Saturday, May 2, 2015

The Written Word - Guest Post by Author Ruth A. Casie

In Mesopotamia, in the valley between the Tigris and Euphrates rivers, dating back to 3700 B.C., someone put stone to tablet and hammered out a message and we’ve been hammering out messages ever since.

What is this love affair with the written word? They have the power to move people and even nations. People steal them, go to war for them, suppress them, cry over them, and love them. 

I enjoy painting with them, finding just the right ones that transport me to another place and all in the comfort of my overstuffed chair. The dappled sunlight in the forest, the clashing sound of a sword striking steel, and the apprehensive touch of the first kiss. I love them all.

I’ve had stories in my head since I was a little girl. I can’t remember a time when I didn’t have a damsel in distress and a knight in shining armor racing to save her. (I’ve always thought historical romance, although I did go through a cowboy phase when I was about eight). There were times when I finished a book and I refused to let the characters go I loved them so much. I continued the story. 

It may have been Diana Gabaldon’s Outlander that started me thinking how the accomplishments of today’s women in music, sports, business and medicine, the things we take for granted, would play out in earlier times. Claire isn’t the damsel in distress but rather a full partner capable in the great hall, the theater, the surgery, and even the battle field. I found the idea so intriguing that I went off and hammer out my own tale.

The Druid Knight series tells the story of Rebeka and Arik. She was his witch, his warrior and his wife. He was her greatest love. 400 years couldn’t keep them apart. In my new story, Knight of Rapture, Lord Arik has been trying for months to find the precise spell to rescue his wife, Rebeka, but the druid knight will soon discover that reaching her four hundred years in the future is the easiest part of his quest.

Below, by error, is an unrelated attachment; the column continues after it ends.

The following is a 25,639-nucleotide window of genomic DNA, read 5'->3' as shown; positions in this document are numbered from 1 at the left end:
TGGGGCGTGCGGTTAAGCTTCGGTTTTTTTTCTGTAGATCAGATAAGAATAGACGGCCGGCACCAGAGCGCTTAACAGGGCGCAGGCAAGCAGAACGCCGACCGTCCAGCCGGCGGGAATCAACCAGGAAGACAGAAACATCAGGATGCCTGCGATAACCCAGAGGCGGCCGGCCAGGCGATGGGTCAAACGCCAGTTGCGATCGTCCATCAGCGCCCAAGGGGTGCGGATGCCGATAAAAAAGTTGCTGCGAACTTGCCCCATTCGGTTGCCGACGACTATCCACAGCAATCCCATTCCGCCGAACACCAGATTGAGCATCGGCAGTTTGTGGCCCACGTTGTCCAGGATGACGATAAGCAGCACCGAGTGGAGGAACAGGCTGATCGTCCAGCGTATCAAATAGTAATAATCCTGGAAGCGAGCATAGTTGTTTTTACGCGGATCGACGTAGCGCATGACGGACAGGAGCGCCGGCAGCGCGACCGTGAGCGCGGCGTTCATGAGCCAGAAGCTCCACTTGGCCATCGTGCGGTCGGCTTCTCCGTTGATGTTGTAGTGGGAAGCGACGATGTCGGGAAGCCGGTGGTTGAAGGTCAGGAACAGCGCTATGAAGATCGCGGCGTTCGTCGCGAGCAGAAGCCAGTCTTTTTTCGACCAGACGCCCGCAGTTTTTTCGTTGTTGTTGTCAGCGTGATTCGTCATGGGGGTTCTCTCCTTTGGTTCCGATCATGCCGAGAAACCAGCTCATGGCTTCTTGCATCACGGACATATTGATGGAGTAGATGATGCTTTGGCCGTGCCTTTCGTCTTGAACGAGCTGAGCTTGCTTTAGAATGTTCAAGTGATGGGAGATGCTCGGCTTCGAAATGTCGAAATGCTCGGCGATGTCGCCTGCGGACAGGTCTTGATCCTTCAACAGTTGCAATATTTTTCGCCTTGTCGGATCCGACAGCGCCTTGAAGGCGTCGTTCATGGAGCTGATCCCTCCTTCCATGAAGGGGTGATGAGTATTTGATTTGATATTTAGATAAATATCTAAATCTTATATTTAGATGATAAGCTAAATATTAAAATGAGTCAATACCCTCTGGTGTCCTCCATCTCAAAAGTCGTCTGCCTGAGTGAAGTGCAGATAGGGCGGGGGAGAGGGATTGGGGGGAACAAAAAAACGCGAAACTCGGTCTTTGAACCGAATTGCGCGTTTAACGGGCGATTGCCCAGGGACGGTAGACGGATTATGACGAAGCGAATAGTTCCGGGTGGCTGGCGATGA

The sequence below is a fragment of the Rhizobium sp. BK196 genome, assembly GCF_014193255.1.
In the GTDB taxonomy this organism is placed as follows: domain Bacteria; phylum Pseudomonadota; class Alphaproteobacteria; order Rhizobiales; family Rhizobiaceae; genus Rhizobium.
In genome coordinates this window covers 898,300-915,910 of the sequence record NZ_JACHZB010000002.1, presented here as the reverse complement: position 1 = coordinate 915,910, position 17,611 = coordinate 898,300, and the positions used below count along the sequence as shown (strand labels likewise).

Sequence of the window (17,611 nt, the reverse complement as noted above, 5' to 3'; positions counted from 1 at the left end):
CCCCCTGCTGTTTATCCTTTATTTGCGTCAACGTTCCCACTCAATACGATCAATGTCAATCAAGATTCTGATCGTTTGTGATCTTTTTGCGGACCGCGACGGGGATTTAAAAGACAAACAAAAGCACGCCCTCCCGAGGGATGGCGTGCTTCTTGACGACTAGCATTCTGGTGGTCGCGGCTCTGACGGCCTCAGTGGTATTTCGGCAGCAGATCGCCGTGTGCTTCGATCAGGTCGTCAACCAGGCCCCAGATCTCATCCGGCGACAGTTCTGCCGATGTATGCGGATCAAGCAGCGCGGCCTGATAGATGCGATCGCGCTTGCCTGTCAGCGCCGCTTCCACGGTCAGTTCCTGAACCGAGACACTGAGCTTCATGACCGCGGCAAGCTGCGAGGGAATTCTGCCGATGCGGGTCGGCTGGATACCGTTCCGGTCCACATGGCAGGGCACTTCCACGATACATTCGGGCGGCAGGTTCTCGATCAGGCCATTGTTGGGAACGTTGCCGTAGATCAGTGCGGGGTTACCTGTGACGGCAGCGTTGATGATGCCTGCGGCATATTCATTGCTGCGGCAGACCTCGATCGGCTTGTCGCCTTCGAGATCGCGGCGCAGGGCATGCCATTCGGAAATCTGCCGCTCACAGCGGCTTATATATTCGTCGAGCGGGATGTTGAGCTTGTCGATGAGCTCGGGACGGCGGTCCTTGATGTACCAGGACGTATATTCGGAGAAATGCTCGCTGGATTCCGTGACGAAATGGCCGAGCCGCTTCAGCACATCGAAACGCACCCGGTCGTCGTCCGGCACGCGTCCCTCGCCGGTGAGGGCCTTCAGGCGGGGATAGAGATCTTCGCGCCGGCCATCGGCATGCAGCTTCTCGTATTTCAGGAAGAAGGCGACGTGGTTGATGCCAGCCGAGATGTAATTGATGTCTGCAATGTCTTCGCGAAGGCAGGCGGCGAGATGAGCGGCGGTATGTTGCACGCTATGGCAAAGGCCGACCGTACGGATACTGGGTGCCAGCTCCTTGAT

Bran, the dark druid, follows Arik across the centuries, tireless in his quest for revenge. He’ll force Arik to make a choice, return to save his beloved family and home or stay in the 21st century and save Rebeka. He can’t save them both.

Rebeka Tyler has no recollection of where she’s been the past five months. On top of that, ownership of her home, Fayne Manor, is called into question. When accidents begin to happen it looks more and more like she is the target. Further complicating things is the strange man who conveniently appears wherever trouble brews—watching her, perhaps even….protecting her? Or is he a deliberate attempt to distract her? Rebeka can only be sure of one thing—her family name and manor have survived for over eleven centuries. She won’t let them fall… in any century.

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